DILLON, Colorado (CBS4) – A program in Summit County aimed at responding to those in the midst of mental crisis has caught the attention of state leaders. Earlier this month, Governor Jared Polis traveled to Dillon to speak with community leaders about what makes the Summit County model so successful.

Governor Jared Polis and other heads of state meet with community leaders in Summit County. (Credit: CBS)

“First and foremost, we’re building it up from the community, not the law enforcement down, which is really important,” said Jaime FitzSimons, Summit County sheriff.

The SMART program, or System-wide Mental Assessment Response, was launched in Summit County just last year, and FitzSimons said it was an idea put forward by the community and tailored to the needs of the Summit County community. That is what makes it unique, but also what makes it work.

“There’s a lot of community support with this team. The other thing is that it’s a plainclothes answer, which means they don’t show up in uniform. They show up as a team and they show up in plain clothes, an unmarked car, and they go to all the cities here in the Summit County jurisdictions, so it’s a nationwide response, ”he said.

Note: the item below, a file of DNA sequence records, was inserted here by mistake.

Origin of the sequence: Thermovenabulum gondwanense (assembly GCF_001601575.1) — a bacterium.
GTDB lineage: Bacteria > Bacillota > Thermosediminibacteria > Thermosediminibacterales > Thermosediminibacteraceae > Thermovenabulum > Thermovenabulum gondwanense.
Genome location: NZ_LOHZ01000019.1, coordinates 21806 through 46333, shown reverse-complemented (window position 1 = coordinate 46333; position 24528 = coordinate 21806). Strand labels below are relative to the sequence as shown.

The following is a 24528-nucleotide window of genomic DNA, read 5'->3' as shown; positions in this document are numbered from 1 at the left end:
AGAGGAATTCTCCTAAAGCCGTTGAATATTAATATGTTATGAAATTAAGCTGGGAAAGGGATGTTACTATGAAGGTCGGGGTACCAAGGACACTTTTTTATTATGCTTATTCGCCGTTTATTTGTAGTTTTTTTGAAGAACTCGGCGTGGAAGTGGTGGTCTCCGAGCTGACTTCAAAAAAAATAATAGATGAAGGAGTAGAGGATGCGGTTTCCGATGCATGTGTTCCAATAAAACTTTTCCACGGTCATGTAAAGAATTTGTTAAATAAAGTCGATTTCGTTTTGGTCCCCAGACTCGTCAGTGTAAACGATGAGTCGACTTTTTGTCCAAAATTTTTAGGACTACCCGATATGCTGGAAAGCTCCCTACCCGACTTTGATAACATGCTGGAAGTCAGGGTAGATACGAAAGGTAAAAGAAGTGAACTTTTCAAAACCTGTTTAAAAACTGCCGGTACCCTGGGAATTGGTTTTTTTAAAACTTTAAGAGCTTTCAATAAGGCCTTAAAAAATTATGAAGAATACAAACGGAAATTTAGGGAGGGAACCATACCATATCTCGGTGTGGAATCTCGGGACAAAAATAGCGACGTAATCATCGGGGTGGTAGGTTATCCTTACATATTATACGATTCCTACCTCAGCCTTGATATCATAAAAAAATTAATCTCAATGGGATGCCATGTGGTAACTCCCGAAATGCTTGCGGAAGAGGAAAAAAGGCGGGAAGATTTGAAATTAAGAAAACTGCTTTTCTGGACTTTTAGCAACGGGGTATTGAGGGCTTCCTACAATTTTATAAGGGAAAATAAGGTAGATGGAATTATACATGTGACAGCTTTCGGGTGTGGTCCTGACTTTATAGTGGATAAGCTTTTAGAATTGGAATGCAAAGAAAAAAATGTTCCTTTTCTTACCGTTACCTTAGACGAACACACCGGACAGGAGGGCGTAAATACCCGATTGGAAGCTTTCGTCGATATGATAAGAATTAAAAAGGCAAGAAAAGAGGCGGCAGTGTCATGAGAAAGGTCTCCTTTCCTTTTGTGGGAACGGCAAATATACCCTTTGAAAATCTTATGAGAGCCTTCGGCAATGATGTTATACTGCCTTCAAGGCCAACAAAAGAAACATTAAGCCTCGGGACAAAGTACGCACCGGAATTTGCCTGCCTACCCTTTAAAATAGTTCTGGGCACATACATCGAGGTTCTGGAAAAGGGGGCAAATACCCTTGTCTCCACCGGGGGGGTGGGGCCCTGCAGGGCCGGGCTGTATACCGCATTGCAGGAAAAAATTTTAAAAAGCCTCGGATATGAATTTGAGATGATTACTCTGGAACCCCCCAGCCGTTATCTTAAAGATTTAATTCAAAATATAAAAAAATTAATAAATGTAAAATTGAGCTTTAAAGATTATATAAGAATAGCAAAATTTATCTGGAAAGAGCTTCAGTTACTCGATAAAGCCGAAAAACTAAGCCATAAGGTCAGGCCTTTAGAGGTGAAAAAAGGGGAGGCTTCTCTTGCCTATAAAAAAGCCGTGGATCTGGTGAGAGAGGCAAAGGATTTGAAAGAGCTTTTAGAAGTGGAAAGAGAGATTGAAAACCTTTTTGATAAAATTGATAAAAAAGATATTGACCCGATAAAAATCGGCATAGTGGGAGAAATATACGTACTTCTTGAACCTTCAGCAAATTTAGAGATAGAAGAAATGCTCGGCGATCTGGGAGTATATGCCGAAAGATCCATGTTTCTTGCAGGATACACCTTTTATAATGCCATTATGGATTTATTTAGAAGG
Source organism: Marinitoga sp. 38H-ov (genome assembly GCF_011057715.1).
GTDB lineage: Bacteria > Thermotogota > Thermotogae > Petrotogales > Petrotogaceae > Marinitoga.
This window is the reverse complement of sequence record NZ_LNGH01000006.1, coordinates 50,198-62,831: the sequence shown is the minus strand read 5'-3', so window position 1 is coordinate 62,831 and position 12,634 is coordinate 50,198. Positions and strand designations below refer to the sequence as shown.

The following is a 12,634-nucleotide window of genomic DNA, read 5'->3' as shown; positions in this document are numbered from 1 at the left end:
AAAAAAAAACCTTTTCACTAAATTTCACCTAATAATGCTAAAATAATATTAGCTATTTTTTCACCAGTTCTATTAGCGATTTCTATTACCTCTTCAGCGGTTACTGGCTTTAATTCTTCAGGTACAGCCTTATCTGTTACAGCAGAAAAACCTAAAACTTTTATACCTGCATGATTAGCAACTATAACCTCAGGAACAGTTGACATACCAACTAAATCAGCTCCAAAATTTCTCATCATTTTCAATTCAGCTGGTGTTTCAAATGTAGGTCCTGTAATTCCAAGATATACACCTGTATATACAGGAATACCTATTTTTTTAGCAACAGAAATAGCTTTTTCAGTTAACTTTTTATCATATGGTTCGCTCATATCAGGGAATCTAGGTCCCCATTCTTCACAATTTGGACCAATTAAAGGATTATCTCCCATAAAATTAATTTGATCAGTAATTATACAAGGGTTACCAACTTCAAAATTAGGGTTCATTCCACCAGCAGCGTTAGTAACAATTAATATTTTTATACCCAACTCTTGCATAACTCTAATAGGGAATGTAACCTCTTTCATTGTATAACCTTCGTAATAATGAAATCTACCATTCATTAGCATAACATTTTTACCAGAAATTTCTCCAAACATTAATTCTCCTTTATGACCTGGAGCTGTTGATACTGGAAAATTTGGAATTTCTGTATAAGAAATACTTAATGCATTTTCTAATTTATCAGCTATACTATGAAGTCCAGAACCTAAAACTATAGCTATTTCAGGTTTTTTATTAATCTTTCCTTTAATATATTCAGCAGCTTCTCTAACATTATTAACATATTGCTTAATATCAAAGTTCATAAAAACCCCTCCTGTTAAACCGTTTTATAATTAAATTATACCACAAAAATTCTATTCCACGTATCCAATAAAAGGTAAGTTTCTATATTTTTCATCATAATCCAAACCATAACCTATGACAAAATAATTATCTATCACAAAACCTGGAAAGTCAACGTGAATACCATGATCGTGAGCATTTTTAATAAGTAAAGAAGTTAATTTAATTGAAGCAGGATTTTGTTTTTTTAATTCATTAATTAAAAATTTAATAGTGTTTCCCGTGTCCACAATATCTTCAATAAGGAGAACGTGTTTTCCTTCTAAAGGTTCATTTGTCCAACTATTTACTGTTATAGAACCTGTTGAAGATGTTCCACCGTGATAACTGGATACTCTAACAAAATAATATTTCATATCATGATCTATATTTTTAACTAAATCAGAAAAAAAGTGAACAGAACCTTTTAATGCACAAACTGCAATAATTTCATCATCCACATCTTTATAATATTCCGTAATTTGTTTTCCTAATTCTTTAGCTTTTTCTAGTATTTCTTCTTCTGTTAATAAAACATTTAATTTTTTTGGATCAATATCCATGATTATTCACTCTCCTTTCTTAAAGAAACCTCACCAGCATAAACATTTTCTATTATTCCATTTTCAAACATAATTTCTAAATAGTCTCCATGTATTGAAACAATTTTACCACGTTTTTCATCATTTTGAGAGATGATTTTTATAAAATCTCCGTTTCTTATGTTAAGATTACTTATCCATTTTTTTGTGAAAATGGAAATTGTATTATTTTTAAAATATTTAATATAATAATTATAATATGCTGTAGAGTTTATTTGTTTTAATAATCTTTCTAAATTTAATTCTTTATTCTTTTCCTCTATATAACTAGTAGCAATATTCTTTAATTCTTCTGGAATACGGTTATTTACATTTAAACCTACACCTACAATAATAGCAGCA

The response always includes a deputy paired with a clinician. This is the co-response part of the program, but it goes beyond that initial contact.

“You have a third component in your team, the case manager, so I always describe it as a deputy and clinician in times of crisis. You have the focus in the moment of crisis and stabilization – and stabilize this person in the community. At the back end is the case manager who comes now and provides the all-round service for further stabilization, ”said FitzSimons.

(Credit: CBS)

Over the past 10 months, the joint response has saved hundreds of people from landing in the emergency room, saved the emergency room from overflowing, and saved the county money. FitzSimons and his team estimate that for every person they can help avoid a trip to the emergency room, the county will save about $ 15,000.

“This year it was just over $ 2 million for the first 10 months of this year. It’s a huge number, but more importantly, how many people we’ve stabilized rather than sending people to higher levels of care or destroying our emergency room. We have stabilized an incredible number of people, what we say ‘on the spot’, be it at home, wherever that place is, but not going to a higher level of care, that has crushed the community. “

FitzSimons believes any ward can accept the program and make it successful, but what works in Summit County will likely be different for Denver. In Summit County, the start-up cost of the program is around $ 425,000, and while it was a successful program, funding has been one of the biggest hurdles.